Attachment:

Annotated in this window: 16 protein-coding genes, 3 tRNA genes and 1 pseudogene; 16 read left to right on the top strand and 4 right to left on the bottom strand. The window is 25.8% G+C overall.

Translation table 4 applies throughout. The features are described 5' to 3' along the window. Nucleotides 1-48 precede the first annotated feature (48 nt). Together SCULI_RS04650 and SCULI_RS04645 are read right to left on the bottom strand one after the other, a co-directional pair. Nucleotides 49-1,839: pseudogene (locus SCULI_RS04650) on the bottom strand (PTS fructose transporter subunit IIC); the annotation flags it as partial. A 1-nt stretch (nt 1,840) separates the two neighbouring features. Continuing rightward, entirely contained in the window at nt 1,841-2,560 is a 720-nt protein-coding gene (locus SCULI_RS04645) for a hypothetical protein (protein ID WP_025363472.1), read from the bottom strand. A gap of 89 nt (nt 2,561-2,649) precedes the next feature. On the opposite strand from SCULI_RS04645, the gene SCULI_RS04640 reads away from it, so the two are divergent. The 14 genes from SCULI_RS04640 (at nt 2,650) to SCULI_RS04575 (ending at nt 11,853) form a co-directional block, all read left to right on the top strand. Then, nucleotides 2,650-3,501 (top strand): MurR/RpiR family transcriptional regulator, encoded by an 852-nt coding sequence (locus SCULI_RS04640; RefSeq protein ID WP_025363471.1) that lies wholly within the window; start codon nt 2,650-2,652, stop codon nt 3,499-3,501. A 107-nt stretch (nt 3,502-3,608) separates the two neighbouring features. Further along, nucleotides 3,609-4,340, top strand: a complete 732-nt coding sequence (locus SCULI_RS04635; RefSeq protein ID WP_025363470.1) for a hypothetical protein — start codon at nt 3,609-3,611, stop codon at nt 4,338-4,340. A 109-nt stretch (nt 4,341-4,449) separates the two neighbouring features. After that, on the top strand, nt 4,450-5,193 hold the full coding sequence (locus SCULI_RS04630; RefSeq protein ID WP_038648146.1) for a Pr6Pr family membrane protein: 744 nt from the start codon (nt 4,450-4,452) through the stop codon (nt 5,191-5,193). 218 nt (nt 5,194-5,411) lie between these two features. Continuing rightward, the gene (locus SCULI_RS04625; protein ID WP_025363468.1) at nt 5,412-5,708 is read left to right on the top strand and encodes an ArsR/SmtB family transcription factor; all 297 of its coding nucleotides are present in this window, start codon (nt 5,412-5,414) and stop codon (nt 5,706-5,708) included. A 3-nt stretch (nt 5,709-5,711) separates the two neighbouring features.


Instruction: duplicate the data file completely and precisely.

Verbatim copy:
Annotated in this window: 16 protein-coding genes, 3 tRNA genes and 1 pseudogene; 16 read left to right on the top strand and 4 right to left on the bottom strand. The window is 25.8% G+C overall.

Translation table 4 applies throughout. The features are described 5' to 3' along the window. Nucleotides 1-48 precede the first annotated feature (48 nt). Together SCULI_RS04650 and SCULI_RS04645 are read right to left on the bottom strand one after the other, a co-directional pair. Nucleotides 49-1,839: pseudogene (locus SCULI_RS04650) on the bottom strand (PTS fructose transporter subunit IIC); the annotation flags it as partial. A 1-nt stretch (nt 1,840) separates the two neighbouring features. Continuing rightward, entirely contained in the window at nt 1,841-2,560 is a 720-nt protein-coding gene (locus SCULI_RS04645) for a hypothetical protein (protein ID WP_025363472.1), read from the bottom strand. A gap of 89 nt (nt 2,561-2,649) precedes the next feature. On the opposite strand from SCULI_RS04645, the gene SCULI_RS04640 reads away from it, so the two are divergent. The 14 genes from SCULI_RS04640 (at nt 2,650) to SCULI_RS04575 (ending at nt 11,853) form a co-directional block, all read left to right on the top strand. Then, nucleotides 2,650-3,501 (top strand): MurR/RpiR family transcriptional regulator, encoded by an 852-nt coding sequence (locus SCULI_RS04640; RefSeq protein ID WP_025363471.1) that lies wholly within the window; start codon nt 2,650-2,652, stop codon nt 3,499-3,501. A 107-nt stretch (nt 3,502-3,608) separates the two neighbouring features. Further along, nucleotides 3,609-4,340, top strand: a complete 732-nt coding sequence (locus SCULI_RS04635; RefSeq protein ID WP_025363470.1) for a hypothetical protein — start codon at nt 3,609-3,611, stop codon at nt 4,338-4,340. A 109-nt stretch (nt 4,341-4,449) separates the two neighbouring features. After that, on the top strand, nt 4,450-5,193 hold the full coding sequence (locus SCULI_RS04630; RefSeq protein ID WP_038648146.1) for a Pr6Pr family membrane protein: 744 nt from the start codon (nt 4,450-4,452) through the stop codon (nt 5,191-5,193). 218 nt (nt 5,194-5,411) lie between these two features. Continuing rightward, the gene (locus SCULI_RS04625; protein ID WP_025363468.1) at nt 5,412-5,708 is read left to right on the top strand and encodes an ArsR/SmtB family transcription factor; all 297 of its coding nucleotides are present in this window, start codon (nt 5,412-5,414) and stop codon (nt 5,706-5,708) included. A 3-nt stretch (nt 5,709-5,711) separates the two neighbouring features.